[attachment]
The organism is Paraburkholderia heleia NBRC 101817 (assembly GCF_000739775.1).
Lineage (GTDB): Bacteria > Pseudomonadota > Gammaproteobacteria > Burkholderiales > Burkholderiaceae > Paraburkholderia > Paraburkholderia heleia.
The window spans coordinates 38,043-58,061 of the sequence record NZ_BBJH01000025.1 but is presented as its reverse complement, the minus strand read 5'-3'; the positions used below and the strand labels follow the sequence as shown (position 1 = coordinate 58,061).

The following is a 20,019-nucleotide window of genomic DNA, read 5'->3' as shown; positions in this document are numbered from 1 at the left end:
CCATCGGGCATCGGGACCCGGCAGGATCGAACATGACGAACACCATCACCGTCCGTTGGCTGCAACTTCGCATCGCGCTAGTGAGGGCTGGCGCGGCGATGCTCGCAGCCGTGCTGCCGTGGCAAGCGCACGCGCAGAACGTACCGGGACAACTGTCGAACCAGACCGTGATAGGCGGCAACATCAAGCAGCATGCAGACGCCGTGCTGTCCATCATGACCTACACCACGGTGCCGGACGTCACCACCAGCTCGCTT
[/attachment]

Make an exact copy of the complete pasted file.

The organism is Paraburkholderia heleia NBRC 101817 (assembly GCF_000739775.1).
Lineage (GTDB): Bacteria > Pseudomonadota > Gammaproteobacteria > Burkholderiales > Burkholderiaceae > Paraburkholderia > Paraburkholderia heleia.
The window spans coordinates 38,043-58,061 of the sequence record NZ_BBJH01000025.1 but is presented as its reverse complement, the minus strand read 5'-3'; the positions used below and the strand labels follow the sequence as shown (position 1 = coordinate 58,061).

The following is a 20,019-nucleotide window of genomic DNA, read 5'->3' as shown; positions in this document are numbered from 1 at the left end:
CCATCGGGCATCGGGACCCGGCAGGATCGAACATGACGAACACCATCACCGTCCGTTGGCTGCAACTTCGCATCGCGCTAGTGAGGGCTGGCGCGGCGATGCTCGCAGCCGTGCTGCCGTGGCAAGCGCACGCGCAGAACGTACCGGGACAACTGTCGAACCAGACCGTGATAGGCGGCAACATCAAGCAGCATGCAGACGCCGTGCTGTCCATCATGACCTACACCACGGTGCCGGACGTCACCACCAGCTCGCTT